Stalag Luft III
“For you the war is over.” That was the almost universal greeting to shot-down American airmen when they fell into the hands of the German enemy, a statement as far from the truth as any lie concocted by the Third Reich’s propaganda machine.
The war was not over for the new POW; it just became a different war, a war not without its own brutal casualties.
For the average World War II flier who ended up at Stalag Luft III — the prison camp for downed airmen run by the Luftwaffe — his last mission became the Longest Mission.
Typically, his mission began before dawn at an airfield somewhere in England, North Africa, or Italy. It ended months or years later with the liberation of Stalag VIIA on April 29, 1945.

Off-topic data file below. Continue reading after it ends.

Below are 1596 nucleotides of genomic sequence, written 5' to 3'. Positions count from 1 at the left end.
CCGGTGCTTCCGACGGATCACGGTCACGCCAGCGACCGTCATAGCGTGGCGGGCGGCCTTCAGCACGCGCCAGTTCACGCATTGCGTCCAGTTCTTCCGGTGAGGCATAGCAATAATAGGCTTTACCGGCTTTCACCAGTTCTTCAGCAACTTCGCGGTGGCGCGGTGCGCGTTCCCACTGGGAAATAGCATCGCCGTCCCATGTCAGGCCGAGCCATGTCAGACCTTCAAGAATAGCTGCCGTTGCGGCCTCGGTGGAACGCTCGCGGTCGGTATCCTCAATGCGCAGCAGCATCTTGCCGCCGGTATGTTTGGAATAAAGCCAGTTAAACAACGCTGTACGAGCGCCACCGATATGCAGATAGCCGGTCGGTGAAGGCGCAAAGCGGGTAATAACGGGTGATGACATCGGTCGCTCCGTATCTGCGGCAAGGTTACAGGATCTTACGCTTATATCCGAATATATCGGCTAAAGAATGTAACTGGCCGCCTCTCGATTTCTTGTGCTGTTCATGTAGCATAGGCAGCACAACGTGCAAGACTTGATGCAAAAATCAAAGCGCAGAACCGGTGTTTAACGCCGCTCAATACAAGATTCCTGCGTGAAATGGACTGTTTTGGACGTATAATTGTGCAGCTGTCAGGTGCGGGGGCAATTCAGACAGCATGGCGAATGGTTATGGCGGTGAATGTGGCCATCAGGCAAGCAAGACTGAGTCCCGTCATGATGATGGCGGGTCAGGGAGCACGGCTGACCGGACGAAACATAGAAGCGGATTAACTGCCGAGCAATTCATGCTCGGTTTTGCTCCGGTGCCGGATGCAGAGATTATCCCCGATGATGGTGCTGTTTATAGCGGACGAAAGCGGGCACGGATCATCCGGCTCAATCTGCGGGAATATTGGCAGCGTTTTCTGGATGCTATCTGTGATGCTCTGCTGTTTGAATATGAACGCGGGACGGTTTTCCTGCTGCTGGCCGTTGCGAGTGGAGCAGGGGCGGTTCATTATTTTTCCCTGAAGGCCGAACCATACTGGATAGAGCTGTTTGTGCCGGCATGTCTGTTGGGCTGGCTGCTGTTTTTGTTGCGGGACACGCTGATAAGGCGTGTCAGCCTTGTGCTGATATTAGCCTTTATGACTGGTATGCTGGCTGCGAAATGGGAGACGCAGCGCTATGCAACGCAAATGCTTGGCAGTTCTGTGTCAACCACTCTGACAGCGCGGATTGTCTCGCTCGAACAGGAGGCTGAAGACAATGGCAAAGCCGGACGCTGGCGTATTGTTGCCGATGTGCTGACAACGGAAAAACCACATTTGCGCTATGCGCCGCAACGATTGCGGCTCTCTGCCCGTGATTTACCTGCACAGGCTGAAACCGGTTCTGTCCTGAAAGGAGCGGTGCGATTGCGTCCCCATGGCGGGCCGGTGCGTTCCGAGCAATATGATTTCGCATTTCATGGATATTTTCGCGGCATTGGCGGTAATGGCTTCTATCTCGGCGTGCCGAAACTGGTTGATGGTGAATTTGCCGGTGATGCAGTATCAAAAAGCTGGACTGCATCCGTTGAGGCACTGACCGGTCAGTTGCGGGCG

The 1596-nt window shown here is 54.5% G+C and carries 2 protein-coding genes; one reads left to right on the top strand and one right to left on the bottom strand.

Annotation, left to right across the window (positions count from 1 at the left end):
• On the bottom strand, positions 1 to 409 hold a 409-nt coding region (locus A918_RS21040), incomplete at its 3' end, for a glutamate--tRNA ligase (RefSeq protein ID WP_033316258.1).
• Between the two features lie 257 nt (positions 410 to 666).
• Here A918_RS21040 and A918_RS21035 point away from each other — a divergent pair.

While at Stalag Luft III, his mission continued unabated, but not his role.
He went from flier to prisoner of war in a matter of minutes. His new task was to contribute to the war effort as a Kriege, from the German term for prisoner of war, Kriegsgefangener.
His duty now was survival, communication, and escape. He no longer engaged his enemy in the air, but met him in the isolation of an interrogation cell at Dulag Luft or at another enemy installation. He met him behind the barbed wire at Stalag Luft III, on a forced-march in the dead of winter, or in the mare’s nest of Stalag VIIA.